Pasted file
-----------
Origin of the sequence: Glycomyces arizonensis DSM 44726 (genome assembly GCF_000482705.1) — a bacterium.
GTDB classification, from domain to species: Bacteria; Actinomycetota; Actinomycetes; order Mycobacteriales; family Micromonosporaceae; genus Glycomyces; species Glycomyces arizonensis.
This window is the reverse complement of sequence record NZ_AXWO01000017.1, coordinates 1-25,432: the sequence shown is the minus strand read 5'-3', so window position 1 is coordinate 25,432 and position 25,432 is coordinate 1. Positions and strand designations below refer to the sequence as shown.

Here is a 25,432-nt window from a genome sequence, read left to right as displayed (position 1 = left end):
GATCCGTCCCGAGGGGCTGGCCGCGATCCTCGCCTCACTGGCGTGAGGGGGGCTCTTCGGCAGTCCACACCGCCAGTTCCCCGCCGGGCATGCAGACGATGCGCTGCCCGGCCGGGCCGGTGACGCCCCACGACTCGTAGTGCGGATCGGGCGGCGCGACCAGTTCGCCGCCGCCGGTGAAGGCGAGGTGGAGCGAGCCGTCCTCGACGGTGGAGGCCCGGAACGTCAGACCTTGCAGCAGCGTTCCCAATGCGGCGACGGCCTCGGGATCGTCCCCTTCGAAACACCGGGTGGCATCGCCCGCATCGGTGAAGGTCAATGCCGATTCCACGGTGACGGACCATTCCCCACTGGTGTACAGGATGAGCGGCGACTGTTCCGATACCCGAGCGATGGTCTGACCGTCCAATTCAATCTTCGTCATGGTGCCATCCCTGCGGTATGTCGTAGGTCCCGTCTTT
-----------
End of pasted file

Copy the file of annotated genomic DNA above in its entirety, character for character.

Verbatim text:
Origin of the sequence: Glycomyces arizonensis DSM 44726 (genome assembly GCF_000482705.1) — a bacterium.
GTDB classification, from domain to species: Bacteria; Actinomycetota; Actinomycetes; order Mycobacteriales; family Micromonosporaceae; genus Glycomyces; species Glycomyces arizonensis.
This window is the reverse complement of sequence record NZ_AXWO01000017.1, coordinates 1-25,432: the sequence shown is the minus strand read 5'-3', so window position 1 is coordinate 25,432 and position 25,432 is coordinate 1. Positions and strand designations below refer to the sequence as shown.

Here is a 25,432-nt window from a genome sequence, read left to right as displayed (position 1 = left end):
GATCCGTCCCGAGGGGCTGGCCGCGATCCTCGCCTCACTGGCGTGAGGGGGGCTCTTCGGCAGTCCACACCGCCAGTTCCCCGCCGGGCATGCAGACGATGCGCTGCCCGGCCGGGCCGGTGACGCCCCACGACTCGTAGTGCGGATCGGGCGGCGCGACCAGTTCGCCGCCGCCGGTGAAGGCGAGGTGGAGCGAGCCGTCCTCGACGGTGGAGGCCCGGAACGTCAGACCTTGCAGCAGCGTTCCCAATGCGGCGACGGCCTCGGGATCGTCCCCTTCGAAACACCGGGTGGCATCGCCCGCATCGGTGAAGGTCAATGCCGATTCCACGGTGACGGACCATTCCCCACTGGTGTACAGGATGAGCGGCGACTGTTCCGATACCCGAGCGATGGTCTGACCGTCCAATTCAATCTTCGTCATGGTGCCATCCCTGCGGTATGTCGTAGGTCCCGTCTTT